The brochures were right in promising we’d encounter interesting “new friends.” Among them was a flannel-shirted auto parts salesman from rural Missouri whose hobby was shooting prairie dogs.
“I suppose you might not like that,” said he, while nevertheless rambling on about the joys of blasting away the furry critters. They pop their little heads up from holes in the ground, he said, and — pow! — you plug ’em.
Another tablemate was an 80ish guy sporting a red straw boater and food bespattered white dickey. He told us, in non-stop detail, about his alleged show biz career, tossing off the names of one famous performer after another with whom he said he had shared billing, informing us of their great talent and asking rhetorically, “Am I right? Am I right?”
Our new friend never did get around to eating his lunch. It grew cold as he talked of Frank Sinatra, Sammy Davis Jr. and other stars of stage, screen and radio.
“Don’t believe me?” he asked, flipping his hat along an arm and up onto his head in a deft single motion as evidence of theatrical prowess.
We didn’t need an alarm clock. We knew that at 6:30am sharp the dining car steward would be on the public address system loudly intoning, “First call for breakfast!”
At last we arrived in Chicago, only 3.5 hours late.
The Emeryville-to-Chicago ticket, by the way, cost $1,468 for the two of us.
After a much-needed R&R layover in Chicago, off we went to Washington DC, aboard Amtrak’s Capitol Limited — “a first-class train in every sense of the word.” It left Chicago — surprise! — two hours and ten minutes behind schedule.
The Amtrak brochures indicated, however, that this trip might be different. They guaranteed “the utmost in comfort and service.”
True wonders awaited us in the dining car: “A delicious dining experience that is truly pleasing to the palate… crisp white linens and gourmet menus prepared by outstanding chefs who’ve trained at the world-renowned Culinary Institute of America … fine cuisine … fine china.”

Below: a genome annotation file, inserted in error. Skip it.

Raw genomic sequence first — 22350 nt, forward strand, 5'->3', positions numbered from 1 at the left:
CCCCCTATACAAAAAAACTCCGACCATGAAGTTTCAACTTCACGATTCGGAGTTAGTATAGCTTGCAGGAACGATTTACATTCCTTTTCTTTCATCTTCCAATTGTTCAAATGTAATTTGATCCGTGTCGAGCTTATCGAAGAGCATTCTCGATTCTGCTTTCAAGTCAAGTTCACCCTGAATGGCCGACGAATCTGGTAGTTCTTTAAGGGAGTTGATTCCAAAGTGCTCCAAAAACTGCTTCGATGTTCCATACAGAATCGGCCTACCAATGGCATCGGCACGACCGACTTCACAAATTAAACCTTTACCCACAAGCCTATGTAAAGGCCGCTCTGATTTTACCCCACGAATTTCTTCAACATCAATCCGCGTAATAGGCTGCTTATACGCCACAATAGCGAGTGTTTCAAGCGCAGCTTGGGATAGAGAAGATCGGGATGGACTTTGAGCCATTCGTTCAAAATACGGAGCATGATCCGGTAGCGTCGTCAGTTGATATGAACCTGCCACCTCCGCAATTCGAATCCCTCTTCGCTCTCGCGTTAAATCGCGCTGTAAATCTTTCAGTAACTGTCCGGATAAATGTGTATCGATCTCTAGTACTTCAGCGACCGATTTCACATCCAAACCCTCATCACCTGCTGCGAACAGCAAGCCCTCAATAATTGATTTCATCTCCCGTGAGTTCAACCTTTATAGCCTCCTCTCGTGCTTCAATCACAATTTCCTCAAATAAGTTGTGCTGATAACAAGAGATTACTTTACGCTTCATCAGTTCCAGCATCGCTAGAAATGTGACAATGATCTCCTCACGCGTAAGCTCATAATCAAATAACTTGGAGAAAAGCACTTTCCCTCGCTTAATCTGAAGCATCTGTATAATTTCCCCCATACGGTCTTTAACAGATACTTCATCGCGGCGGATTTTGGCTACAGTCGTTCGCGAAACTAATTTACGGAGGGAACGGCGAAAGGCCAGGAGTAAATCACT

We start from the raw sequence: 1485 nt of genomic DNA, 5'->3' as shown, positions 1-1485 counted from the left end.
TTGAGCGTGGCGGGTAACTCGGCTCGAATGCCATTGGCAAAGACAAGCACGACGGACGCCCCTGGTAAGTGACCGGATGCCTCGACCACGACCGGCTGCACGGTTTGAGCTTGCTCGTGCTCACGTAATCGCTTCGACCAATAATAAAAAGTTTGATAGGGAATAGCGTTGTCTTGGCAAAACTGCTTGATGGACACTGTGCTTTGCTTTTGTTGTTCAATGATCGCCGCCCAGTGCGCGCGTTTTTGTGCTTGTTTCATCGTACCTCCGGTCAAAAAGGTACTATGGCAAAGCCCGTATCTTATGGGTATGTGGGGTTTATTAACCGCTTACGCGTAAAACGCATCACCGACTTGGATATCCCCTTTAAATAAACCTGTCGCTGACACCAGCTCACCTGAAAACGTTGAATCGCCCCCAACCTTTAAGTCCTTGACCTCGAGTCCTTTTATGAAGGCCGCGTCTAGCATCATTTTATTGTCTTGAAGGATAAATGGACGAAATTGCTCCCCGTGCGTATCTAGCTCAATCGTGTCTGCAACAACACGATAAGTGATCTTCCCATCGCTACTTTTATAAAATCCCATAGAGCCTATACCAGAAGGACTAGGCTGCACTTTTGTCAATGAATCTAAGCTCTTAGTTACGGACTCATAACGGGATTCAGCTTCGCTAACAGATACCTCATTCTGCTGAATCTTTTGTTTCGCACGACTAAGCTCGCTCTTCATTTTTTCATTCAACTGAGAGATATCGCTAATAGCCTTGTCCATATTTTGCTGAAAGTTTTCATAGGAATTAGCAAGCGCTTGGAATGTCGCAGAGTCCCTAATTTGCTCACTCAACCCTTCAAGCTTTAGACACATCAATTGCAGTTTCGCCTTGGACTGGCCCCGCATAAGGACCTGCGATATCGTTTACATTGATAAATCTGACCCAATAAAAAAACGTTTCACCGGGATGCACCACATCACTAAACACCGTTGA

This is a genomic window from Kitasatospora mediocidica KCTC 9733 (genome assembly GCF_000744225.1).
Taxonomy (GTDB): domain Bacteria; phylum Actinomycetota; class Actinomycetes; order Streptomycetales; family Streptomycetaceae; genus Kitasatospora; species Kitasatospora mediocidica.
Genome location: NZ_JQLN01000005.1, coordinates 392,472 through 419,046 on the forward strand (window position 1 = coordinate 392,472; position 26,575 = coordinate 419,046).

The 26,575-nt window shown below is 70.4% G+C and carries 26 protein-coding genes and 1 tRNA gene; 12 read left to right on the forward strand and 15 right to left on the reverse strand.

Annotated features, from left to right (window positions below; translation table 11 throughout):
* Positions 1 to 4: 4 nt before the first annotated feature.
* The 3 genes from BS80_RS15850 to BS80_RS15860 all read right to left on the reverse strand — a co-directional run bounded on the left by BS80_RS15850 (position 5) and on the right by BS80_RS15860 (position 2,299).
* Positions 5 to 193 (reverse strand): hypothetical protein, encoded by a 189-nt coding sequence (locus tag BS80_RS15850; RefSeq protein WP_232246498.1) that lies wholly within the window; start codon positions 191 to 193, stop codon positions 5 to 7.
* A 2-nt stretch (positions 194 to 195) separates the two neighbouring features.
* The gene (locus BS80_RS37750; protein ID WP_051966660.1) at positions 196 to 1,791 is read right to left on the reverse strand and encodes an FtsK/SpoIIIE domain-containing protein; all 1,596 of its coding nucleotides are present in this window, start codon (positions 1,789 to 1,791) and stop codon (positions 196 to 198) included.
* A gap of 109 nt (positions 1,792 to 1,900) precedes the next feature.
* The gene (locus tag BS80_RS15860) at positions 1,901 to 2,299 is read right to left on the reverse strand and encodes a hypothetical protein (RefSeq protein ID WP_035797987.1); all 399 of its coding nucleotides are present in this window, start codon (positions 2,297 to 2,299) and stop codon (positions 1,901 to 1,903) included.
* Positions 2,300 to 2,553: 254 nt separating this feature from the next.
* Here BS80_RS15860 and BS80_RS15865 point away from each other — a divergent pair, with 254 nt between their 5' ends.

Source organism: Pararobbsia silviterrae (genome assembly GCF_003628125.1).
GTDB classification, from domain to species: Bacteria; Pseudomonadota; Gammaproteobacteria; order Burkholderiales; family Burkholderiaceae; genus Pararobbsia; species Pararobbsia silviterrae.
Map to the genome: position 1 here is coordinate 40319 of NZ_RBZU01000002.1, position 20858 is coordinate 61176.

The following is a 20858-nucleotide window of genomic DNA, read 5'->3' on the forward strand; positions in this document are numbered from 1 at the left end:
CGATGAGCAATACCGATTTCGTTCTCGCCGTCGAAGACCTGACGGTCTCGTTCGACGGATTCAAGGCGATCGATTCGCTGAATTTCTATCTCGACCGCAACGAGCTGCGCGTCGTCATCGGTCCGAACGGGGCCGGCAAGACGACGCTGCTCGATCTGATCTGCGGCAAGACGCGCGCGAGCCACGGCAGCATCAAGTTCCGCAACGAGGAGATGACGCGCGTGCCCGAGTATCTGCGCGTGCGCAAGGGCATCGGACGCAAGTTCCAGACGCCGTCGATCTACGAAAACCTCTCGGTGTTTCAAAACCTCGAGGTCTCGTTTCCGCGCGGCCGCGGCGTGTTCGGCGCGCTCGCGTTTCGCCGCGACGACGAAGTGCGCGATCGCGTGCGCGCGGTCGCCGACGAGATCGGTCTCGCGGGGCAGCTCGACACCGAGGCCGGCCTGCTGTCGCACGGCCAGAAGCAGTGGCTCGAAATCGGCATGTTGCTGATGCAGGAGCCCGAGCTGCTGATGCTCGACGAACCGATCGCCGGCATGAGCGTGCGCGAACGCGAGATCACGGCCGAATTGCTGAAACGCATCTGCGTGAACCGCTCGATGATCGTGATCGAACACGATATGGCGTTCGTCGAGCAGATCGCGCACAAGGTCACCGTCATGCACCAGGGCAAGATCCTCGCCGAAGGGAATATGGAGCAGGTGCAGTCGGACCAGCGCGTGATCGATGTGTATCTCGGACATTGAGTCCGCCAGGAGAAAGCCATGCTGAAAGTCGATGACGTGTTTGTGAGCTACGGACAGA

What’s more, lunches and dinners would include “your choice of complimentary wine, soda or other hot and cold non-alcoholic beverages.”
So why were we charged for mealtime drinks? Amtrak, a waiter explained indifferently, had changed its policy.
Also without notice, Amtrak abandoned the “on-board accommodations that pamper and please,” including “in-room dining” and “24-hour beverage service.” No excuses, either, for the absence of promised nightly feature movies.
The train had departed Chicago so late passengers were sitting down to dinner at 11pm. It’s amazing we ate at all. A single waiter was saddled with serving 32 tables — 32 tables with up to four diners each.
He had to do it again at breakfast. Getting a second cup of coffee — and sometimes a first one — was impossible.
The tables actually were covered with tablecloths that, while not quite the promised linen, were at least white (or off-white anyway). But the utensils were plastic. Plastic.
Ah, but that plastic would provide us our finest Amtrak moment. It was during our very last on-board meal. We were seated with two young men who clearly did not care to communicate with us. As usual, we awkwardly waited, and then waited some more, inwardly fidgeting but outwardly silent.
Finally our lunch came, and finally dessert. We hoped against hope that it might leave us with a good taste after our typically less-than-tasty meal. The waiter, however, laid before us what looked like a snowball. It was undoubtedly the most nearly impenetrable serving of vanilla ice cream in American culinary history.
Did I say the ice cream was hard? It couldn’t be penetrated with our plastic spoons, leading Gerry to attack it with a plastic knife and fork. That worked, but I was determined to use a spoon. It is not proper to eat ice cream any other way.
I dug into the white mound before me. I pressed hard. I pressed harder. Snap! The spoon broke off at the bowl. The bowl sailed across the table and off the cheek of one of our mute tablemates. The ice was broken at last. He laughed.
The remaining legs of our cross-country journey — Washington to Philadelphia, Philadelphia to New York City — were mercifully short day trips and actually pleasant. We were not required to eat Amtrak food or sleep on Amtrak beds.
We returned to San Francisco by plane.